The YAS-103 is a ‘one-body’ soundbar that delivers powerful home cinema sound without the aid of an external subwoofer. It’s one of two new models recently launched by Yamaha – the £180 YAS-93 lacks the YAS-103’s Bluetooth and app control but is otherwise identical.
We’ve been hit by an avalanche of soundbars, bases and 2.1 solutions recently (not literally) which shows how competitive the market is right now, but we’re hoping Yamaha’s enviable audio background and healthy soundbar track record will stand it in good stead.
The YAS-103 takes its design cues from previous Yamaha soundbars like the YAS-152, sporting a sleek gloss-black finish, curved bodywork and round Saran net speaker grilles at both ends. The finish feels plasticky but that can be forgiven at this price.
It’s snazzy without going over the top and will make an attractive partner for any black flatscreen TV, although it seems incongruous next to our silver Samsung set – the alternative white finish would be better here.
At 115mm deep, it’s not a slender soundbar like the Humax STA-1200BSW, but that added cabinet volume helps the Yamaha deliver deeper bass output. It’s 890mm width makes it better suited to larger TVs, probably over 40in.
It’s designed for tabletop or wall mounting. For the former, there’s a pair of feet on the bottom (which can be removed for wall-mounting), providing a steady, vibration-free platform.
Because they raise the soundbar up to 109mm high, there’s a good chance it’ll block off your TV’s infra-red receiver, but the YAS-103 has a built-in IR repeater that passes signals from the remote to the TV.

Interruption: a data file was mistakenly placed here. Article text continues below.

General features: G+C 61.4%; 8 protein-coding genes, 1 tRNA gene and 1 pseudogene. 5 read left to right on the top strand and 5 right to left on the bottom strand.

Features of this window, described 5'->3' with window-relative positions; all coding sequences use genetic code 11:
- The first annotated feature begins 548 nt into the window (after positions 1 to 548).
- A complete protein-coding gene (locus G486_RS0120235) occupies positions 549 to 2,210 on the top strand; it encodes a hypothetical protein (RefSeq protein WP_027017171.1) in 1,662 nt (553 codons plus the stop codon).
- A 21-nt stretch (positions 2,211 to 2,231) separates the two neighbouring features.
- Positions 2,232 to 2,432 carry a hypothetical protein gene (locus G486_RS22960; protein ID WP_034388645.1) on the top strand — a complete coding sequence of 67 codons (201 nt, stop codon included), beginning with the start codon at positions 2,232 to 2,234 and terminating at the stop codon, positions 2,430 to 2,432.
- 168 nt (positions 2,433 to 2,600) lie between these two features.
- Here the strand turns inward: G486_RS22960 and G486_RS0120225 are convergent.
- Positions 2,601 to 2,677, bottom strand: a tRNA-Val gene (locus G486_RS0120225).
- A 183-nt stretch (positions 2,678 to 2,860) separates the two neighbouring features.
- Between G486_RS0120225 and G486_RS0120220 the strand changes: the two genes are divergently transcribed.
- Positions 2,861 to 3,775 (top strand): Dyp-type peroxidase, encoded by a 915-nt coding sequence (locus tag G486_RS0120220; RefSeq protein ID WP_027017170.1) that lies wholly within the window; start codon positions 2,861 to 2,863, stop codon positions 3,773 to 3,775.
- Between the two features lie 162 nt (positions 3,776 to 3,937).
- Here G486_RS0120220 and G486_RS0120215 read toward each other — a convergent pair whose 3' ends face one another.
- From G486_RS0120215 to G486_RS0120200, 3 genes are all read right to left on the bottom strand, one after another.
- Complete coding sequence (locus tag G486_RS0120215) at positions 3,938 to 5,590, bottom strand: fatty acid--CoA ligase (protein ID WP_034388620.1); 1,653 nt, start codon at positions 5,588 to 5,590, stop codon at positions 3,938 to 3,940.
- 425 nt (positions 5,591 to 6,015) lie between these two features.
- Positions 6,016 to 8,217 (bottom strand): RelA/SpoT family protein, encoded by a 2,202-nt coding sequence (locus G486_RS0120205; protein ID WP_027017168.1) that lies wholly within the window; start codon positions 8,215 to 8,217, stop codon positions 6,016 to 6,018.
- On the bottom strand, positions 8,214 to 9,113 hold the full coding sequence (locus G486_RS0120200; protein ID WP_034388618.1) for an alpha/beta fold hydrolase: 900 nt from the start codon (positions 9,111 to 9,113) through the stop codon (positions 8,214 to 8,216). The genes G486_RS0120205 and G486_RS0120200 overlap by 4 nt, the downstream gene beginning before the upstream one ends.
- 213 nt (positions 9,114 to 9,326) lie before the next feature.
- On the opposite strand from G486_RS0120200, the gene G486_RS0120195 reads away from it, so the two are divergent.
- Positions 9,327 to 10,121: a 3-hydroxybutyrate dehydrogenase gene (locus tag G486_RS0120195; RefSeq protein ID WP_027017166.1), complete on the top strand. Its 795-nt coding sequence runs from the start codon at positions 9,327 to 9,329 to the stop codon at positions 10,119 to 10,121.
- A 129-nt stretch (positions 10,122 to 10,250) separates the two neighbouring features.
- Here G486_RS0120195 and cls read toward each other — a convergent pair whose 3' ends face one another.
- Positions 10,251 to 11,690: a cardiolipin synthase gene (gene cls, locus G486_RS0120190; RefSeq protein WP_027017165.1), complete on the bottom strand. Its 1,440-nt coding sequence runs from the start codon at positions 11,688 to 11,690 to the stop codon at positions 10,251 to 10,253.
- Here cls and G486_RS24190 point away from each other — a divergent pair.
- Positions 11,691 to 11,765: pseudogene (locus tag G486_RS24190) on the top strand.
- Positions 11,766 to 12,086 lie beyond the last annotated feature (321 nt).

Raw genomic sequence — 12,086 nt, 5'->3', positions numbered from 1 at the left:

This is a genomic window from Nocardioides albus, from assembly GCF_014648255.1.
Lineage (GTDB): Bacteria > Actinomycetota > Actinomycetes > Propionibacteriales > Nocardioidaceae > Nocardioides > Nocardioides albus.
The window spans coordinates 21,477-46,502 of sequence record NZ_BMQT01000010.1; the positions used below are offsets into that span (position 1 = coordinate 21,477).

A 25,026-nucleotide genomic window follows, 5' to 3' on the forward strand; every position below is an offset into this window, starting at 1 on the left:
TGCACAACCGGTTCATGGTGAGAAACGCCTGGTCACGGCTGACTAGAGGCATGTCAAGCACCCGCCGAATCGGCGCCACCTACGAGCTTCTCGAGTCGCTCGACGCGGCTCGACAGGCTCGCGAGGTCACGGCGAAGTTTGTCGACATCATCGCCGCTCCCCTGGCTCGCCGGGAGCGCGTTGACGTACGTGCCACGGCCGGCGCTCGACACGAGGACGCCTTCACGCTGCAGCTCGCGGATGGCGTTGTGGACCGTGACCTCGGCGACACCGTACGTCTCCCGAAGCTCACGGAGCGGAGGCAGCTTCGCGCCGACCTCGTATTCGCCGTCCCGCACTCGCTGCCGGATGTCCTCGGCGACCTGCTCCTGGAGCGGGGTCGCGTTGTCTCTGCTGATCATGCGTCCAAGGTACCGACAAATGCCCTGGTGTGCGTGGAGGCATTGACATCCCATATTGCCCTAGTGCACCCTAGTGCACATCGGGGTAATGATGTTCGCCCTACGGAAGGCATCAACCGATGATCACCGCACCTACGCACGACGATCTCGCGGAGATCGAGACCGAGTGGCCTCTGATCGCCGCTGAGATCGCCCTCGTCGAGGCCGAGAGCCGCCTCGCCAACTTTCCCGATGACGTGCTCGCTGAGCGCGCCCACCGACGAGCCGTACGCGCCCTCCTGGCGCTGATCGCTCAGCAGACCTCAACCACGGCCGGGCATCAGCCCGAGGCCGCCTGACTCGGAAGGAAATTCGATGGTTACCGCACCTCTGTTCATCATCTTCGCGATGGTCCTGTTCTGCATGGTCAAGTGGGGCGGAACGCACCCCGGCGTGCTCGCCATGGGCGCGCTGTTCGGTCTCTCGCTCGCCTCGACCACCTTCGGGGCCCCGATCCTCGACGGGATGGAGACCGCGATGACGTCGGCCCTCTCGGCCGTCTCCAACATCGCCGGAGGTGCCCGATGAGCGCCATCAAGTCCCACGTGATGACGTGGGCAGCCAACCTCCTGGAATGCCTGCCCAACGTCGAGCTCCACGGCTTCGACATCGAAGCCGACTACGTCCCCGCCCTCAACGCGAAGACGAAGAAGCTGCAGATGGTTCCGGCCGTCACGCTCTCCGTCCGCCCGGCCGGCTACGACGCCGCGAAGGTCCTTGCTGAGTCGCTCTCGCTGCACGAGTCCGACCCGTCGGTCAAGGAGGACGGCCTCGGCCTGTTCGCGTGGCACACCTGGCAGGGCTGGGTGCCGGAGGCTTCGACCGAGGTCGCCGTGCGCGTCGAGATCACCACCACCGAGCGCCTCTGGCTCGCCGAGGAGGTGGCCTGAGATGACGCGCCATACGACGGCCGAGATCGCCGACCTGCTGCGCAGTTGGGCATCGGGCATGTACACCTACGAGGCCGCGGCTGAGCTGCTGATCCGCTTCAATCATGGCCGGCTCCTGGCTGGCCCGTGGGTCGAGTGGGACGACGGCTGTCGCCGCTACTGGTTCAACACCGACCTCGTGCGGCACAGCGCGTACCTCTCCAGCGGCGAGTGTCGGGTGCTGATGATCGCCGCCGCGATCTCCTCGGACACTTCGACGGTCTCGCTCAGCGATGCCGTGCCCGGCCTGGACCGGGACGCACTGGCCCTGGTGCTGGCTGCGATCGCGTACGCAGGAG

The front panel is blissfully free from clutter. A row of discreet lights indicates which input and sound mode is selected, although you can’t see what they relate to unless you’re up close. They also light up in a row when you’re adjusting the volume and flash when activating sound modes. We’d prefer an LED readout but Yamaha’s system is easy enough to follow. Also on the front are input, volume and standby buttons.
A cramped recess on the back offers coaxial digital, analogue stereo and two optical digital inputs. The inclusion of two optical ports is a real bonus – you can hook up a Blu-ray deck to one and take advantage of the Yamaha’s built-in Dolby Digital and DTS decoding while using the other to enjoy sound from your TV’s built-in tuner.
The lack of HDMI ports will be off-putting for people who want ARC, 3D/4K passthrough and CEC; others might welcome the lack of complexity these features sometimes bring. There’s no USB port either, but you can always hook up a portable device to the analogue input or stream tunes over the built-in Bluetooth connection.